UCLA Mechanical Engineering Alumna on Redefining Success to Achieve Work-Life Balance

Michelle Styczynski

UCLA Samueli

Mar 19, 2024

UCLA Samueli Newsroom

Michelle Styczynski ’03, M.S. ’07 is used to grappling with high expectations, some of which are deeply rooted in her “East-meets-West” cultural upbringing, with a Chinese immigrant mother from Vietnam and an American father of Polish heritage.

From an early age, it was clear to Styczynski just how different the two sides of her family were, especially when it came to holidays and parenting. Like many traditional Chinese parents, her mother was laser-focused on academic success, with straight A’s being the expectation. In addition to her regular schooling, Styczynski took piano lessons and went to Chinese school on the weekends to learn Cantonese and Mandarin. She and her younger siblings also had to adhere to a strict weekly chore schedule designed to instill in them the kind of self-discipline and work ethic required for a successful future.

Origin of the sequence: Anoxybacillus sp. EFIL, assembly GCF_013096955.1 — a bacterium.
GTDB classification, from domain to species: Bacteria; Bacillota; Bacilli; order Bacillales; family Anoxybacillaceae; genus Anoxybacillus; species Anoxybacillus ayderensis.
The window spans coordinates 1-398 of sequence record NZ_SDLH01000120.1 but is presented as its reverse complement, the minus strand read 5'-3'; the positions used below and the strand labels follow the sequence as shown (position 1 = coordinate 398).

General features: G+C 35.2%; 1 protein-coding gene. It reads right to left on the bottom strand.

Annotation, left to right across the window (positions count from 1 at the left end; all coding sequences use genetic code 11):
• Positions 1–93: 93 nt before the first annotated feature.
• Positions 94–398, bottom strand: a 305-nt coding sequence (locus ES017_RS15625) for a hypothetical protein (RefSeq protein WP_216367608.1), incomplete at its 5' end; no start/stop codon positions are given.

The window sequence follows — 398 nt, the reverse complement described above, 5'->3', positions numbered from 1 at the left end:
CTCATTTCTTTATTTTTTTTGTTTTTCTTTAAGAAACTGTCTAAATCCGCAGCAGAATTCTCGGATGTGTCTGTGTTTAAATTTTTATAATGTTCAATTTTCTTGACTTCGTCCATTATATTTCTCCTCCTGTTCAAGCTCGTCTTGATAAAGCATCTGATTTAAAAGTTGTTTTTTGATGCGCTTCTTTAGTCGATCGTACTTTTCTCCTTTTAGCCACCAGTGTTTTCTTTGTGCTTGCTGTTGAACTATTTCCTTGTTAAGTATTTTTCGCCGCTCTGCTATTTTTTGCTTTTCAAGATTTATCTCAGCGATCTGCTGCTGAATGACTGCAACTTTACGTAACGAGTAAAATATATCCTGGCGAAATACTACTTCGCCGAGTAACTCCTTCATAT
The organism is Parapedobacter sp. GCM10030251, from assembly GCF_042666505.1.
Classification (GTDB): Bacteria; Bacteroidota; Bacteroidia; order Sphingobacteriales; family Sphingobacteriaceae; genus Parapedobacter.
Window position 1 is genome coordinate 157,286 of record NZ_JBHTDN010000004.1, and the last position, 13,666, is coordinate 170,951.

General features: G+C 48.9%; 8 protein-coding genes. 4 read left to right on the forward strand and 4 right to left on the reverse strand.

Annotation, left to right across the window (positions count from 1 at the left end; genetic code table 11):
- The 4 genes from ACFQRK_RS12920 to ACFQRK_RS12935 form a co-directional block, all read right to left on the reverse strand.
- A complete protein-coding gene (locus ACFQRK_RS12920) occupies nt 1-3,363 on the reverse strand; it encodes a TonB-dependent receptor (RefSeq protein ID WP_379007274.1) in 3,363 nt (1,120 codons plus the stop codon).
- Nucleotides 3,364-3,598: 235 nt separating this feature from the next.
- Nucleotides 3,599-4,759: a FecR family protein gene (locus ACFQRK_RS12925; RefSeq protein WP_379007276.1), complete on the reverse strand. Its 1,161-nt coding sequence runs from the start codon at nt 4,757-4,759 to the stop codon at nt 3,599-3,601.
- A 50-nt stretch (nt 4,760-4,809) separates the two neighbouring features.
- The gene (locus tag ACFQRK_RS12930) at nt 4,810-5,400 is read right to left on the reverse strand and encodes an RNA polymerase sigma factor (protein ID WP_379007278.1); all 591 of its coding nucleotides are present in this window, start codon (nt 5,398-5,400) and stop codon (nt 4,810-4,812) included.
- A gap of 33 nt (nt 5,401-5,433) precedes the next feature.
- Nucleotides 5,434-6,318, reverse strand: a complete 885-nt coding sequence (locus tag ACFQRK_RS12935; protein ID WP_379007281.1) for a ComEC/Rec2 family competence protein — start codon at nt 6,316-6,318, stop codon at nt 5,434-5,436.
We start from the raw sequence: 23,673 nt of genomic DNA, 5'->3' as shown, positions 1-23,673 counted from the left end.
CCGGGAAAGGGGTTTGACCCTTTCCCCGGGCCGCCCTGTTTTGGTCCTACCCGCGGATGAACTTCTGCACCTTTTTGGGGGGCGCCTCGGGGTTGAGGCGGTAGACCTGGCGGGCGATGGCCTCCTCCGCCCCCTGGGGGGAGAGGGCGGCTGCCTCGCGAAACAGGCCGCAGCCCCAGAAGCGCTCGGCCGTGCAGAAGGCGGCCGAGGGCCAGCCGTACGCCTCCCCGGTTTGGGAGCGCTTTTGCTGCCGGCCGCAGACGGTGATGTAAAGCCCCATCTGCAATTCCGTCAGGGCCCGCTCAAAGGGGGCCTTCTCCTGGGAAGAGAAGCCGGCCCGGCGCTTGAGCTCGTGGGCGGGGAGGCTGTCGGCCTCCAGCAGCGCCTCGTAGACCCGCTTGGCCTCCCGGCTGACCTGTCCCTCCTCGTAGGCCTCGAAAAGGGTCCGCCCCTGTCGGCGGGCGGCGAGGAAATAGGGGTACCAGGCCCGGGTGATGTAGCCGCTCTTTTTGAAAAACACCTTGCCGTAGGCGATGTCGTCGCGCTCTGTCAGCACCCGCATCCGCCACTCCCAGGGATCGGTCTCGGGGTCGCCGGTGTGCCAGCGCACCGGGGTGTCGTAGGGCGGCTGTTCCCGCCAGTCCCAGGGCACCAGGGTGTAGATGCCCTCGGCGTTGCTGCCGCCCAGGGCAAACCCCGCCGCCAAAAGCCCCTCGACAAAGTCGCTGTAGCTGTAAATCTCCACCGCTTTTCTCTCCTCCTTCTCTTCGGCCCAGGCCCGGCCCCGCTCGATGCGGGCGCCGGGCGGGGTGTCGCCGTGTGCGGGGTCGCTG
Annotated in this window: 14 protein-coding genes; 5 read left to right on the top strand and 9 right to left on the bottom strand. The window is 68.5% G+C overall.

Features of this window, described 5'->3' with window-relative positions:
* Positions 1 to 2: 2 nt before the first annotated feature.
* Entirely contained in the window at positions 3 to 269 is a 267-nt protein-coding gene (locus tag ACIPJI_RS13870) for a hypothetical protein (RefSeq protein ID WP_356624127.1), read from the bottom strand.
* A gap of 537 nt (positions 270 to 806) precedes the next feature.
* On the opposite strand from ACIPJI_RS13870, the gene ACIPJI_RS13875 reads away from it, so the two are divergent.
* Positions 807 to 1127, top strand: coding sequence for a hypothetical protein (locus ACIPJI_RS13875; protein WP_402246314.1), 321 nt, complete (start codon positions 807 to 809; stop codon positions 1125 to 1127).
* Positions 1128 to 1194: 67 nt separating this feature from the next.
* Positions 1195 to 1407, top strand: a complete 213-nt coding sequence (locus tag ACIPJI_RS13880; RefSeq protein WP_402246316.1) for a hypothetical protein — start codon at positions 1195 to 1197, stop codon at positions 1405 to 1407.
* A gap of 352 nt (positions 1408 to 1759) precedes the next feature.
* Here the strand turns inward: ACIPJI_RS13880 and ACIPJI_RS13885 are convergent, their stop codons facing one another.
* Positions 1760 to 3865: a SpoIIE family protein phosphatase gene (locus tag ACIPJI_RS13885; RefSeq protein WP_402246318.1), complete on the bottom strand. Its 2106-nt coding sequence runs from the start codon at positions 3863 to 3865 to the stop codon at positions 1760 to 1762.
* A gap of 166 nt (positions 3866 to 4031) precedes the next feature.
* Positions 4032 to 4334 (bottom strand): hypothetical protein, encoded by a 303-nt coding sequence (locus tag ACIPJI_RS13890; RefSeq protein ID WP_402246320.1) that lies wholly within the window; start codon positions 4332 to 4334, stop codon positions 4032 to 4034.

“I am the oldest child, so I got the most pressure and attention from my mother to succeed,” Styczynski said of her childhood in San Jose, California. She carried that discipline with her through two degrees at UCLA and a successful career at defense company Raytheon, an RTX business.

Styczynski excelled in school, showing an early aptitude for math and science. On the weekends and summers during high school, she would work with her father, a mechanical engineer, at his machine shop in Silicon Valley. 

“It was a phenomenal way to be curious and learn,” Styczynski said. “My dad would always tell me that I could design anything I wanted as a 3D model, but the reality of bringing that to life in the factory was another thing.”

Inspired by her father, Styczynski chose mechanical engineering as her major and fulfilled her longtime dream of becoming a Bruin. 

“UCLA provided me the tools to figure out how I was going to be an independent, thriving person who contributes to society,” Michelle Styczynski said.